TD Securities Analyst Says Gold Promote-off Might Not Be Over — Carry and Alternative Price May ‘Drive Capital Away’
Precious metals markets continue to flounder this week as gold’s value per troy ounce has slid by 6.53% in value against the U.S. dollar during the last month, while silver has shed 2.34% in 30 days. Amid the raging inflation worldwide and the hawkish central banks, gold and silver prices have struggled in 2022 and investors expected quite the opposite to happen.
Precious Metals Continue to Tank in Value
The nominal U.S. dollar value per troy ounce of gold (Au) and silver (Ag) has dropped between 0.18% (Au) and 0.27% (Ag) during the last 24 hours. Over the last 30 days, the price of gold slipped 6.531% lower against the U.S. dollar, and silver lost 2.34% against the greenback during the same time frame.
The losses precious metals have been dealing with are occurring while global inflation has run rampant and the world economy faces turbulent markets. Furthermore, the U.S. Federal Reserve hiked the benchmark bank rate by 75 basis points (bps) last Wednesday, and the U.S. Dollar Currency Index (DXY) soared to a 20-year high the following Friday.
TD Securities global head of commodity markets strategy, Bart Melek, told Kitco News on Friday that the recent Fed rate hike has been a net negative for gold.
“We’ve seen significant increases in the markets’ estimates of what the federal funds rate will do over the next year. It is quite a big difference from a month ago, and it is in line with the Fed being more aggressive,” Melek said. The TD Securities commodity markets strategist added:
The real rates are rising. That’s negative for gold. High cost of carry and high opportunity cost will probably drive capital away.
Silver and Gold Daily Moving Averages Signal ‘Bearish’ Sentiment, Analyst Believes Gold Will ‘Rebound Next Year’
RM Capital Analytics strategist Rashad Hajiyev believes gold’s price should be higher. Last week, the analyst expected a rebound following gold’s downtrend against the U.S. dollar.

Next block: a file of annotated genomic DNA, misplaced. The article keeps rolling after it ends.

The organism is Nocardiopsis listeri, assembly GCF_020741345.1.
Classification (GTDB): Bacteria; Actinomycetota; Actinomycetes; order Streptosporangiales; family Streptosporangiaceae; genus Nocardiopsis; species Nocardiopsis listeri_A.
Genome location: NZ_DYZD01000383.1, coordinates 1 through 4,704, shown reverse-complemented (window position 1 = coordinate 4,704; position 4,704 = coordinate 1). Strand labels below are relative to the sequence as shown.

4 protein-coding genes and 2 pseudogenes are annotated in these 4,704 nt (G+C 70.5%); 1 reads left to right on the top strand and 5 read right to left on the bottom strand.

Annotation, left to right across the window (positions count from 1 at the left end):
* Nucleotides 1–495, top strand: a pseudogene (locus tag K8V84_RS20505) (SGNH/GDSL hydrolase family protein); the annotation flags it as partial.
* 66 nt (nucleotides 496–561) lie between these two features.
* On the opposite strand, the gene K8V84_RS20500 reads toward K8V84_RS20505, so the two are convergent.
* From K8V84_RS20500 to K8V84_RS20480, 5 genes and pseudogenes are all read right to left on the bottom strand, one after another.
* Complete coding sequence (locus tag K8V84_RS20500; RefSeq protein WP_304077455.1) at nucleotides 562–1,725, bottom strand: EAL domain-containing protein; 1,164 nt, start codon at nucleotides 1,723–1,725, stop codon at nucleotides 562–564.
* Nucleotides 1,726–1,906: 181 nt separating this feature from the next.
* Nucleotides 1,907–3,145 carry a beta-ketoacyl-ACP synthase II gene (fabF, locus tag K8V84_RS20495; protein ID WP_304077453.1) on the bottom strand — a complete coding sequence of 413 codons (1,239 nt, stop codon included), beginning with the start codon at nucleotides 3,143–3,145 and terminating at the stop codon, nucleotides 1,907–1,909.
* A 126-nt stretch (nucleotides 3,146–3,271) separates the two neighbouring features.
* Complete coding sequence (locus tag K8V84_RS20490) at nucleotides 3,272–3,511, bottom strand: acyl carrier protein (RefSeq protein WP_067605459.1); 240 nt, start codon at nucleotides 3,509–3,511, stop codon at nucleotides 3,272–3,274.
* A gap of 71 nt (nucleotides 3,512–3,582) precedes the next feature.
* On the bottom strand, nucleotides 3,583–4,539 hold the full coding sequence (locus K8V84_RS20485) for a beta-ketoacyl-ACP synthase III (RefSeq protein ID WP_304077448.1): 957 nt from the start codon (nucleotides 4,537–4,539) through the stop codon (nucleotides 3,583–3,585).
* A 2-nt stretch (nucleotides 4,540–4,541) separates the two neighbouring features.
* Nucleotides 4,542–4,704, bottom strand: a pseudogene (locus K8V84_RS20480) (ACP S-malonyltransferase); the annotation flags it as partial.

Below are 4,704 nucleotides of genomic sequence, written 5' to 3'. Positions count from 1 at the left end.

“Gold should be trading above $1,690 within 1-2 days if the recent sell-off is a breakdown,” Hajiyev tweeted last Tuesday. “Gold holding around key support & GDX adding 1.75% yesterday on a flat gold price suggests that the metal is on the cusp of a major move higher.” Six days after Hajiyev’s tweet, gold has not seen a significant move higher.
While the US kept the gold price artificially low at $35/oz, gold reserves declined from 20,000 tonnes to 8,000 as European govts converted their dollars to gold.
The same is happening now with gold and silver moving to China & India as Comex & LBMA keep prices artificially low. pic.twitter.com/wgr3zJTh5J
— Wall Street Silver (@WallStreetSilv) September 18, 2022
Financial advisor Renuka Jain told her 61,300 followers on Twitter that her firm expects gold’s value to rebound next year. The advisor further expects the U.S. central bank to cut rates in 2023.
“For 2023, the gold price outlook is more positive,” Jain detailed. “Not only do we expect the U.S. dollar to weaken, but we also expect the Fed to start cutting rates in 2023. On top of that, we expect lower U.S. real yields. As a result, gold prices are likely to rebound next year or even earlier.”
A Sunday price analysis that covers both gold and silver prices on schiffgold.com explains that the daily moving averages (DMA) for both precious metals show bearish signals. The analysis notes that silver has held up better than gold but the precious metal has “real resistance” at 22 nominal U.S. dollars per troy ounce.
“[For gold] it’s bearish that the 50 DMA ($1743) is well below the 200 DMA ($1831); however, the market rarely goes in one direction without a pause,” the analyst writes. “Expect a short-term bounce. The bounce cannot be trusted until the current price ($1655) at least breaches the 50 DMA and more likely the 50 DMA needs to break the 200 DMA to confirm a new bullish trend.”
What do you think about the recent market performances of gold and silver? Do you expect precious metals to go up from here or is there more decline on the horizon? Let us know what you think in the comments section below.